One of my biggest anxieties about using the phone is that of the person on the other end not understanding me, especially when I give out simple information such as my postcode, due to my somewhat poor diction. When I was staying at my parents’ house once I phoned an online supermarket company to cancel my delivery pass and when the lady on the phone said she couldn’t understand me when I gave her my postcode twice I got so frustrated that I threw the phone in a rage but when I calmed down I picked the phone up again and gave the lady my postcode using the NATO Phonetic Alphabet (A for Alpha, B for Bravo, etc). My delivery pass was cancelled successfully but it still frustrates me that the only option to cancel it is by phone. I think it would be a good idea for that online supermarket to have an online chat option for cancelling delivery passes because I have found that feature very useful when I reported issues with my laptop on its manufacturer’s website or enquired about my broadband bill on my broadband provider’s website. This would be very beneficial for people with autism who prefer to use written communication to verbal communication.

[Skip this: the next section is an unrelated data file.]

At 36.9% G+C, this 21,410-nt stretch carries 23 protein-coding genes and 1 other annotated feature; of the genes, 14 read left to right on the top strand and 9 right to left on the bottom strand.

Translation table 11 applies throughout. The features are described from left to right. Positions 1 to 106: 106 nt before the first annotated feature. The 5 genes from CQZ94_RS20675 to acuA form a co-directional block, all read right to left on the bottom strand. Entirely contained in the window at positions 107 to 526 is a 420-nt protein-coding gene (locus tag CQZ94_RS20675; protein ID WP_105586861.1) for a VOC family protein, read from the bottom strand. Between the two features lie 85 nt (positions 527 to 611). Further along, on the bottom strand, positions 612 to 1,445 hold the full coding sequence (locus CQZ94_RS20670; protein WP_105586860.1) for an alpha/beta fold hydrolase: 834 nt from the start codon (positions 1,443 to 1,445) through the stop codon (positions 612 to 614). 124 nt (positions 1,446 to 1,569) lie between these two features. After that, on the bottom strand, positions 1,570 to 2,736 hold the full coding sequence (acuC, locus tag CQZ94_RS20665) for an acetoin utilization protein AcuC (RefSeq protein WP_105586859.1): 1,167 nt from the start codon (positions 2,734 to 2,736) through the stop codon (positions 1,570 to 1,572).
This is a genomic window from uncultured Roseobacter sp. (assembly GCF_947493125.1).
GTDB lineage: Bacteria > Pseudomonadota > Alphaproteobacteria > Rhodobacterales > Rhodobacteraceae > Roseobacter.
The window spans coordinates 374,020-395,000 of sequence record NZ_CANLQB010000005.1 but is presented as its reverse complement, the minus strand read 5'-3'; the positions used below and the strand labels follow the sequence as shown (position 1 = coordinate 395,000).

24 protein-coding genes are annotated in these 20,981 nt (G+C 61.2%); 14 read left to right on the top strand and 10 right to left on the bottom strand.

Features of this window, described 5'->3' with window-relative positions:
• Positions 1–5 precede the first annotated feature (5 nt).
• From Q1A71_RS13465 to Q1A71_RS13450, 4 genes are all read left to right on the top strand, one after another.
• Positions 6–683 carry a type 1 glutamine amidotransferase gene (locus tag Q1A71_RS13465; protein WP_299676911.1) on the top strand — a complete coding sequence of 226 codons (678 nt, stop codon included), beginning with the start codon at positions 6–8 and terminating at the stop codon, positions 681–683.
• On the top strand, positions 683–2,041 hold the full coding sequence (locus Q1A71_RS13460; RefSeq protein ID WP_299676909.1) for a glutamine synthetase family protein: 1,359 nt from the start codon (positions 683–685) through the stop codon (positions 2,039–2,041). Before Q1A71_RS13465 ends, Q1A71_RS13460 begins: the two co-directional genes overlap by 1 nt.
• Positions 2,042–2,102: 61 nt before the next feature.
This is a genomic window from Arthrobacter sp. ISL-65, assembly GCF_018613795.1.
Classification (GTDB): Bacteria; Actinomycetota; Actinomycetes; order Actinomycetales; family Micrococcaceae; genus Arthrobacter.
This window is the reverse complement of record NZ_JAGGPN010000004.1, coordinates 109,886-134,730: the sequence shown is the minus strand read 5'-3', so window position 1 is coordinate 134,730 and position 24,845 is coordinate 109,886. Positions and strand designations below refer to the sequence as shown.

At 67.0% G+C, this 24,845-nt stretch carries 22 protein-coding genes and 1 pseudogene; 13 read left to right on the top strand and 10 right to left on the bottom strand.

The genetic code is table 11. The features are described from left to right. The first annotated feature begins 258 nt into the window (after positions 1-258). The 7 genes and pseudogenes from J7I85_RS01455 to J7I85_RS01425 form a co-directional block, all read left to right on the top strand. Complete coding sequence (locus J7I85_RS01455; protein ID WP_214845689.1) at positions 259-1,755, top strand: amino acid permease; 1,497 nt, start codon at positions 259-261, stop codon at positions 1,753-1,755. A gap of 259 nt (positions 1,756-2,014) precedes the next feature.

The only time I can remember using a script to make a phone call is when I was 16 and my dad wrote a little note of what I should say when I phoned a volunteering company to tell them I wanted to do voluntary work in a charity shop over the summer before I started Sixth Form.
Entry 70 – Friendship (pp 173 – 179)
In this entry Emma recalls having friends at infant school but as she moved through school she was bullied and not only did her social anxiety become worse but her ability to make friends became increasingly difficult.
When I was at school, college and university I had a diverse mix of friends but I hardly ever spent time with them outside of these places. I am still in touch with a lot of these friends on Facebook and Instagram today but I hardly spend time with them in person, especially those I went to school and my first college with in Newport, South Wales (I attended three colleges before university) because I prefer to do my own thing or spend time with my family when I visit Newport. Within the past two years I have bumped into three of my friends I knew from secondary school and college in Newport; one when she was working in a newsagent near where my parents live; one at my mum’s church during a Maundy Thursday fish and chips evening; and one with her husband and sons when I nearly finished a walk with my mum. All friends were lovely to speak to on all occasions. Nowadays I tend to spend time with friends who I met outside of college and university.